"Above-average" activity for the 2022 Atlantic hurricane season
The 2022 Atlantic hurricane season, which extends from June 1 to November 30, is predicted to be more active than usual.
According to a report by Sun-Sentinel, for the third consecutive year, the NOAA (National Oceanographic and Atmospheric Administration), as well as Colorado State University and AccuWeather expect “above-average” activity.
Experts predict a total of 14 to 21 named storms (winds of 39 mph or higher), of which 6 to 10 could become hurricanes (winds of 74 mph or higher) and 3 to 6 could become major hurricanes (category 3, 4 or 5; with winds of 111 mph or higher).
The forecast is similar to 2021, which was the third-most active year, with 21 named storms. In addition, there will be less activity than in 2020, which was the most active year in history and saw 30 named storms.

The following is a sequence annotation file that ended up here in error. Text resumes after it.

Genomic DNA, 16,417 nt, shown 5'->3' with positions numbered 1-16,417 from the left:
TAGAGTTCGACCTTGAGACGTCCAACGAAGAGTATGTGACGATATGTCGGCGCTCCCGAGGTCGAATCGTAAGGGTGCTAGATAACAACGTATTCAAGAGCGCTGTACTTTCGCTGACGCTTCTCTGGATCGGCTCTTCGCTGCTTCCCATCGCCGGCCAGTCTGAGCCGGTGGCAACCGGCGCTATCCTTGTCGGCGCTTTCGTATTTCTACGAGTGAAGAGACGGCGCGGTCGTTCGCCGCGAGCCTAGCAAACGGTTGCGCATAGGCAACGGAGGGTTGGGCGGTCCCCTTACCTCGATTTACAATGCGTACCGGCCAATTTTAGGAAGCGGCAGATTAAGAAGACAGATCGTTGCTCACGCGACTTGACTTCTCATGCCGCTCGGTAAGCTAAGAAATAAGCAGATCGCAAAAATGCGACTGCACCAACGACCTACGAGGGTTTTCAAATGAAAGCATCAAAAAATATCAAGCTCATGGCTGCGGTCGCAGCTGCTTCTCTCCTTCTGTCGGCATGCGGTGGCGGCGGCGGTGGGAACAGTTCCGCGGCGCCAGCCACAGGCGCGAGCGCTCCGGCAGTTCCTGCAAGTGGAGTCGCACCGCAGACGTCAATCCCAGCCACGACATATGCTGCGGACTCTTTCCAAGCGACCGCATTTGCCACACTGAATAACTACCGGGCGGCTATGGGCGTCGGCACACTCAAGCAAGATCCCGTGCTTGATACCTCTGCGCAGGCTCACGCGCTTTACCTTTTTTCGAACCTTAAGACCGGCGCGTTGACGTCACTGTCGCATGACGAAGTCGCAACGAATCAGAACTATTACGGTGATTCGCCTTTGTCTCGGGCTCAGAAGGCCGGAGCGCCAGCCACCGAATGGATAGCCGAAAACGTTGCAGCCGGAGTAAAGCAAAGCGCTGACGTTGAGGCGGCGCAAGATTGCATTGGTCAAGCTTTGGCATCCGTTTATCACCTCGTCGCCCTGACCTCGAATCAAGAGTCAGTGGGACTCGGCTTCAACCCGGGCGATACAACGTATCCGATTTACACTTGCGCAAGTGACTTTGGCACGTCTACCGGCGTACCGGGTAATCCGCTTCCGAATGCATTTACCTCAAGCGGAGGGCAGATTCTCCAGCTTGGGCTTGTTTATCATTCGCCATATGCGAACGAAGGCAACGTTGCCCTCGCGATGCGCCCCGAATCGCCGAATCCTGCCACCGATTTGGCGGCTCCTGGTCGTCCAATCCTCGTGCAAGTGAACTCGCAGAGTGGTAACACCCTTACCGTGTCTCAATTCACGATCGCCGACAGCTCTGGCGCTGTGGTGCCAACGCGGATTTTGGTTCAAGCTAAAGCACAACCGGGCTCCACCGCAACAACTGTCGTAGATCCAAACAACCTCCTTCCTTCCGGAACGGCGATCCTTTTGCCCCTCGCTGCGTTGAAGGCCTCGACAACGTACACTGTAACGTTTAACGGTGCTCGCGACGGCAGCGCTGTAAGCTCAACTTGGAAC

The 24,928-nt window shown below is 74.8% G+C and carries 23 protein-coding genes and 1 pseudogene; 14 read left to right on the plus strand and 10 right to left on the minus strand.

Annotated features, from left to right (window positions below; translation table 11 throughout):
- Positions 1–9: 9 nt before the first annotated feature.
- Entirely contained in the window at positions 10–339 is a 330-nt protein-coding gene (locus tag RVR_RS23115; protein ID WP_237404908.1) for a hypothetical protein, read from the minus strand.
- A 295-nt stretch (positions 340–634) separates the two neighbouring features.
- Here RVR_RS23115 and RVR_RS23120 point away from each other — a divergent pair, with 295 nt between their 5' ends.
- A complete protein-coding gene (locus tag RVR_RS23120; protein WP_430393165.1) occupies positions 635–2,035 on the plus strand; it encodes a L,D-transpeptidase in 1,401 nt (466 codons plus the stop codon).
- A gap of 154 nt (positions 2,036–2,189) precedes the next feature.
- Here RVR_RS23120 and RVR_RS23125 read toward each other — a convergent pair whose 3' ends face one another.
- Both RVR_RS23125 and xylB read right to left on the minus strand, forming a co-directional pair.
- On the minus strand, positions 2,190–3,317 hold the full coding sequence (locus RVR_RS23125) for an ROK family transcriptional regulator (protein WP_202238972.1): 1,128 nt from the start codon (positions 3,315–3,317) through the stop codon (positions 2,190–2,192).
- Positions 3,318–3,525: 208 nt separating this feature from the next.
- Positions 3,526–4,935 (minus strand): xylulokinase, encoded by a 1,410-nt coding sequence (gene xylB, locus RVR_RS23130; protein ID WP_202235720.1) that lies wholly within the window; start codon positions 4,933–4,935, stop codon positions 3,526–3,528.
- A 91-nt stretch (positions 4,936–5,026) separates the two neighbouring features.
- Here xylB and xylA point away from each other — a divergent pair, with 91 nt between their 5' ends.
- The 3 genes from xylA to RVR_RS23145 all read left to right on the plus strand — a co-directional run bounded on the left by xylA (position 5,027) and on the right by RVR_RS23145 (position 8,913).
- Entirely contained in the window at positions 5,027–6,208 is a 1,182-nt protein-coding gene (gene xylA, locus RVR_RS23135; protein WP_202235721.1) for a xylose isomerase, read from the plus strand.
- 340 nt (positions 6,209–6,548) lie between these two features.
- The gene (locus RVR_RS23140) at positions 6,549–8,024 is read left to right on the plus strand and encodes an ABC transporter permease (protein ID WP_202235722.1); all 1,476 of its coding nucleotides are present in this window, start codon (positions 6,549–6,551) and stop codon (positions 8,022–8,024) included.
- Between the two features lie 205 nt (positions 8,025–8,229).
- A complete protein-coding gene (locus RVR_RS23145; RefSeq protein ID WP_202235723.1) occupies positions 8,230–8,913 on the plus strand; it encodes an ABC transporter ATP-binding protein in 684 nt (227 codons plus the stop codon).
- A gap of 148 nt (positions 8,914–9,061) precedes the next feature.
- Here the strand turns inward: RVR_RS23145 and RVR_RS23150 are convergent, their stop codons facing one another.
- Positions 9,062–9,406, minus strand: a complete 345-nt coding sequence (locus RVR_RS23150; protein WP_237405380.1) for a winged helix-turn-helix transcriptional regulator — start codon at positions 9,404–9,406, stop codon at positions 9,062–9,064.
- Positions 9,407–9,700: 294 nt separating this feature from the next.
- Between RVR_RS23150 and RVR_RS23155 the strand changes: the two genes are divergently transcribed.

According to one expert, Florida has a 75 percent chance of getting hit by a hurricane this year, which is the highest chance of any U.S. state.
“The highest probability is going to be over the Florida Panhandle, which is part of that northern Gulf of Mexico area that’s been hammered the last several years”, explained AccuWeather senior meteorologist Dan Kottlowski.
Warmer sea temperatures caused by La Niña, as well as the warm Loop Current, which starts between Mexico’s eastern Yucatan Peninsula and Cuba’s west coast, flows north into the Gulf of Mexico and then southeast to the Florida Straitsare, are considered to be contributing factors, as hurricanes use warm water to start a rapid intensification.
“Basically the hurricanes are heat engines, they run between the hot ocean surface and the cooler base of the stratosphere”, highlighted scientist and professor Hugh Willoughby, who is currently investigating whether global warming has an influence on the Loop Current or other storm factors.
In addition, forecasters with the National Hurricane Center said Tuesday that in the next five days, an area of low pressure left over from the Pacific’s Hurricane Agatha has a 60 percent chance of developing in the Gulf of Mexico or the Caribbean Sea.